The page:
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By Pallavi Murugkar

Photo by Darpan Dand

Dance equals happiness for me. When I think of happy times, I picture myself dancing. Due to various circumstances, I couldn’t be formally trained in dance. That didn’t really stop me from dancing when no one was looking or at parties where no one cared. But the urge to learn a classical dance form remained. So when I heard about Chhandika, two years ago, I wanted to join right then.

When I got to speak to Gretchen Hayden herself, I had no idea who I was talking to that day. Had I known, I probably would have been tongue-tied in awe and amazement. I joined Chhandika and went for the first class, held in Cambridge at the time. And my love for dance has grown leaps and bounds since then. From the first class itself, I would be staring at advanced students taking off and putting on their ghungroos, mesmerized by the sounds of the bells.

I had to wait for a year till people started talking about me getting them. The first time someone mentioned about me getting them was in summer 2011. But it was only in last couple of weeks that I actually started believing that I was getting them. So imagine my happiness when I was finally given the ghungroos at class two weeks ago. It felt like I was holding a pot of gold, diamonds. But they weren’t the ready or finished ones. I was shown how to string them and it reminded me of grandma making “gajra” from flowers. I went home and started stringing them the same day. It wasn’t an easy task. I was given 100 ghungroos for each leg. And by the time I was done stringing one, my fingers were sore. The skin had started peeling. But I didn’t care. The whole experience was amazing. It felt like I had earned them, that they were my prized possessions. I was itching to wear them and dance. But not till I officially received them.

That happened on Sunday. We were given instructions to bring flowers, fruits/sweets, a coin and incense sticks. The night before I kept the incense sticks in my bag, a fruit out on the counter and decided to get flowers in the morning. I was also asked to bring a bag for the ghungroos. I found a beautiful bag that Mom had given me 3 years ago. I had not found an occasion to use it. I guess it was meant to be my ghungroo bag. Of course in my hurry and excitement Sunday morning, I forgot the fruit on the counter and ran without taking flowers. We had to make pit stops to get fruits and borrow flowers (steal from the roadside…. Hey elements of nature, straight from nature).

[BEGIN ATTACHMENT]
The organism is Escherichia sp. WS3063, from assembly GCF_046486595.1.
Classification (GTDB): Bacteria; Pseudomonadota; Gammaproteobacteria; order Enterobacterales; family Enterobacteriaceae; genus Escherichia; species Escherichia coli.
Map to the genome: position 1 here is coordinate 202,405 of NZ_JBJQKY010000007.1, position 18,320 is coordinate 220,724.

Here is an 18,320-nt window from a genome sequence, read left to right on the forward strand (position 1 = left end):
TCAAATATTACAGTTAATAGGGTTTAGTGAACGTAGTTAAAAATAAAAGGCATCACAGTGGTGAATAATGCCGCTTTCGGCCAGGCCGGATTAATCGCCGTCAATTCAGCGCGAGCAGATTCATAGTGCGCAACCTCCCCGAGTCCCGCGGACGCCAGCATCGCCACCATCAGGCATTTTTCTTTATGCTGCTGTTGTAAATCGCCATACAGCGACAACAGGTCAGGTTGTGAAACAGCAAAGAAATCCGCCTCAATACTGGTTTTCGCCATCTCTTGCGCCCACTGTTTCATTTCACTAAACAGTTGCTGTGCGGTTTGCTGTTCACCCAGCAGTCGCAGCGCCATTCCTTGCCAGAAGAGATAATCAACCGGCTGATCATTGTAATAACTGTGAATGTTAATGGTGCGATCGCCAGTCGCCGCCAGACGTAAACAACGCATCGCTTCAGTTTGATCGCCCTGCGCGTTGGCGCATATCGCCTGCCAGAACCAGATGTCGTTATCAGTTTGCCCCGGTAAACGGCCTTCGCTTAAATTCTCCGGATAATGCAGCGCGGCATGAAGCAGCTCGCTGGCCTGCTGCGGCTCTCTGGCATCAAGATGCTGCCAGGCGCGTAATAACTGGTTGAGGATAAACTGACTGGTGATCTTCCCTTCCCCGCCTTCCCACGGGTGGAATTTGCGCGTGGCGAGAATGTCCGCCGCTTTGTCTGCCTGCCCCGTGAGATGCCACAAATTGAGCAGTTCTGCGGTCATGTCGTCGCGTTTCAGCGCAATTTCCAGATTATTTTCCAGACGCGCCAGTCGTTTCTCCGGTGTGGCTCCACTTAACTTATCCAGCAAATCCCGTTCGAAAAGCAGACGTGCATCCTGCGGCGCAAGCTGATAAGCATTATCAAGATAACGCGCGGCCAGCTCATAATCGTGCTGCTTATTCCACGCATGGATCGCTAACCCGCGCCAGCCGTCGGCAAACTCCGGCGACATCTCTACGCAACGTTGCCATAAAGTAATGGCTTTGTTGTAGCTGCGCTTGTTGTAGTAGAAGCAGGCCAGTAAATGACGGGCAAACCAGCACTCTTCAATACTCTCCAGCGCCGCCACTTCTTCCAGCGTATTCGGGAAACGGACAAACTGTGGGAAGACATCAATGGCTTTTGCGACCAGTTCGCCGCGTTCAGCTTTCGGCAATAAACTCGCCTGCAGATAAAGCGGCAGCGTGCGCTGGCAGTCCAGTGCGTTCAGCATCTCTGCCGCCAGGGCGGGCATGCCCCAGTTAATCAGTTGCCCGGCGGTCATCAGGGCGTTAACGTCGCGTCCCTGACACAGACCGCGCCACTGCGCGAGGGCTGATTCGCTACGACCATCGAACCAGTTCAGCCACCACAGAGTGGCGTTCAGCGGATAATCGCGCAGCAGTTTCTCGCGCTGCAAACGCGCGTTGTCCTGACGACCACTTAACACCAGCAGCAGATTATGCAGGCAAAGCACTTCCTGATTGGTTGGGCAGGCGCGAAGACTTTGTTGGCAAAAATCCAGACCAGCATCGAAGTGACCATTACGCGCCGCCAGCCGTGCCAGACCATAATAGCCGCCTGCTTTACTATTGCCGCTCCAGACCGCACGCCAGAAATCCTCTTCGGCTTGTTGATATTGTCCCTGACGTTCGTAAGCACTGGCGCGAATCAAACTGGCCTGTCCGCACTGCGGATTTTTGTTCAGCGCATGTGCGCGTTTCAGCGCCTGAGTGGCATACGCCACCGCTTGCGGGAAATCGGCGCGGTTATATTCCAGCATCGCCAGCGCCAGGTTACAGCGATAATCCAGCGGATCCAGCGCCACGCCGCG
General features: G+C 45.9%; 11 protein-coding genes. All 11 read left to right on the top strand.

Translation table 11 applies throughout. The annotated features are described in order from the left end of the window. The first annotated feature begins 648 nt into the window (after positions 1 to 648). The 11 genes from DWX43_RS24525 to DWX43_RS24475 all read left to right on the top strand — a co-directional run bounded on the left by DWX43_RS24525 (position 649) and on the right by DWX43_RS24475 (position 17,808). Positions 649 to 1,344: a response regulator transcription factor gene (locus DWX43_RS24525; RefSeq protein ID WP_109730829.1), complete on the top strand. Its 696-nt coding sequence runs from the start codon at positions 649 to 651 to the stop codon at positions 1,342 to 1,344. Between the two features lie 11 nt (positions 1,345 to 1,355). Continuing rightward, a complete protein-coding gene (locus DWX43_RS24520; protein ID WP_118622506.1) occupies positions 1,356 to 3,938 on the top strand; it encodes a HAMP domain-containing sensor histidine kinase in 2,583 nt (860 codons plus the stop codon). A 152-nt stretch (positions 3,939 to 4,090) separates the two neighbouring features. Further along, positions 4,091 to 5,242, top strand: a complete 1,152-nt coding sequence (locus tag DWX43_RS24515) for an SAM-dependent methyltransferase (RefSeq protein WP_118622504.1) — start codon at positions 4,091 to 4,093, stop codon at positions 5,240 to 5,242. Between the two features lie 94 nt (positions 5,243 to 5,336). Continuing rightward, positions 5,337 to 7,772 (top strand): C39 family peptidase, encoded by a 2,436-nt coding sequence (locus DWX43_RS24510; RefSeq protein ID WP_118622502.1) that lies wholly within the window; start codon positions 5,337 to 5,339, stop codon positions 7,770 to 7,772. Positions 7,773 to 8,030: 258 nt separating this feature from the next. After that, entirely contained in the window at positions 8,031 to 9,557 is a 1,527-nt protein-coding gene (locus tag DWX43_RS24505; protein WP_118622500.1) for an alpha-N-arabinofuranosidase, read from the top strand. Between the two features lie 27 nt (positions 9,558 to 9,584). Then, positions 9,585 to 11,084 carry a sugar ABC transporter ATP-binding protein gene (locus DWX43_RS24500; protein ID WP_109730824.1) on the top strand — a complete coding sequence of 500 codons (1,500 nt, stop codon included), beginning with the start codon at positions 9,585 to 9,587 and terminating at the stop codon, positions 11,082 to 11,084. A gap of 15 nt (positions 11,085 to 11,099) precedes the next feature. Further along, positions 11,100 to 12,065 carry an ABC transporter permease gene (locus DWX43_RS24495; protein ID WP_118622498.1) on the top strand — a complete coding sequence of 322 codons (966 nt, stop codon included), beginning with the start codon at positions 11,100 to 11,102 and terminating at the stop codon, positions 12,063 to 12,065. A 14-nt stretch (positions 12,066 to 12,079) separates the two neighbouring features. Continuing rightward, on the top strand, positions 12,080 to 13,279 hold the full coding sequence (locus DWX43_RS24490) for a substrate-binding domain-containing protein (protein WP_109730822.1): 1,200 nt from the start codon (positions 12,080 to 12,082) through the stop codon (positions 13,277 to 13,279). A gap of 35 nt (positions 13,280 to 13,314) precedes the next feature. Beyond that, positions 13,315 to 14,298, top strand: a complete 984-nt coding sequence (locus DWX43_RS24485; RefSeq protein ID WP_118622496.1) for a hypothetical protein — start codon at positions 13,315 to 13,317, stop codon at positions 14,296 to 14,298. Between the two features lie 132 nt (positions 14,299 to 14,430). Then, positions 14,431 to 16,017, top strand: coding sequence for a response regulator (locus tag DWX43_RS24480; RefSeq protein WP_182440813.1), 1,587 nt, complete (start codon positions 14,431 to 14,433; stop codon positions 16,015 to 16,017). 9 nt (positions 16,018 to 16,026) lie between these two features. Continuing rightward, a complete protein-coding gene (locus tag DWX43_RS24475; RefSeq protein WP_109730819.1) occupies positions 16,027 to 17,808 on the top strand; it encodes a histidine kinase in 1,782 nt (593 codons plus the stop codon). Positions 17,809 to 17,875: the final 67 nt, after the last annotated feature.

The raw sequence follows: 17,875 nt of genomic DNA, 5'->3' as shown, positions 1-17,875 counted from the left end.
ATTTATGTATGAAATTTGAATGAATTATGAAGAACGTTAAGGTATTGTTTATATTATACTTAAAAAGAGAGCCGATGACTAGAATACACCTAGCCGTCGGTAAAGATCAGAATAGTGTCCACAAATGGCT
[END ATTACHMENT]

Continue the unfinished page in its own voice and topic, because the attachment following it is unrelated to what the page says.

Photo by Darpan Dand

Getting there I began helping arrange the hall. It looked so vibrant with all the students in colorful dresses, bells jangling, the stage decorated to make an altar of sorts. It all looked and felt auspicious. There was a pious feeling all around, just like Diwali at home. The individual ghungroos were wrapped in felt, tied with ribbons and placed on the stage. The ceremony included the teacher, Gretchenji, blessing the bells by touching them to her forehead, her mouth and her heart. She then gave them to me and I had to do the same. Holding them in my hands and looking in her eyes, I felt like she was placing a responsibility in my hands, she was giving me a message, a message from the Divine power. It all felt very right. I was overwhelmed with emotions.

Before tears could run down, it was time to wear them and dance. Tying the ghungroos took some skill and lot of help from experienced students. But once on, I couldn’t stop moving my feet. I felt like a kid given a new toy. For the child, that toy is the world. It felt like the world. Dancing with them was amazing. They were heavy, but I didn’t care. I was on top of the world, oblivious to everything. I had earned my ghungroos and they were mine! An extension of me!

Photo by Darpan Dand